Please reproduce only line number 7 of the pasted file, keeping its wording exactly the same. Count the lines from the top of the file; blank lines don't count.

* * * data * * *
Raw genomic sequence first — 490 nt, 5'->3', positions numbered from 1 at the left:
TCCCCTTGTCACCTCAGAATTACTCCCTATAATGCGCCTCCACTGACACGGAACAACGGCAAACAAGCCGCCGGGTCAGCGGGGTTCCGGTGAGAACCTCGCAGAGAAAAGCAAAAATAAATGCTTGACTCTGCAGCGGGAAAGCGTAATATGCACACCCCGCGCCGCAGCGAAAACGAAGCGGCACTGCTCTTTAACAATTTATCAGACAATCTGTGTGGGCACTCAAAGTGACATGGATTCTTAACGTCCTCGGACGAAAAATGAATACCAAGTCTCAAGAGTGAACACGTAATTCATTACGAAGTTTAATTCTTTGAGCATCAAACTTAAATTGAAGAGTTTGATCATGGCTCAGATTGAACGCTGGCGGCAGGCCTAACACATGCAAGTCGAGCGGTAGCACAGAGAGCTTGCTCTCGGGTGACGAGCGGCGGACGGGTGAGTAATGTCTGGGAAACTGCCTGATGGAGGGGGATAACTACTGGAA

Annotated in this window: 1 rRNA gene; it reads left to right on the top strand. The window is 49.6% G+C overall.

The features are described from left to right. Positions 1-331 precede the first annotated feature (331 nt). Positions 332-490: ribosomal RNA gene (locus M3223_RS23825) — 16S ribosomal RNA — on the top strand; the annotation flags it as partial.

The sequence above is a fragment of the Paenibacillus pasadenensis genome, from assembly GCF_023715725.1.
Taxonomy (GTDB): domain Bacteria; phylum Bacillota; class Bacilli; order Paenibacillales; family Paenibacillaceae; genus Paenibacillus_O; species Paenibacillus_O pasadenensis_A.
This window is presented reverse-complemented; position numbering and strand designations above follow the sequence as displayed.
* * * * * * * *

This window is presented reverse-complemented; position numbering and strand designations above follow the sequence as displayed.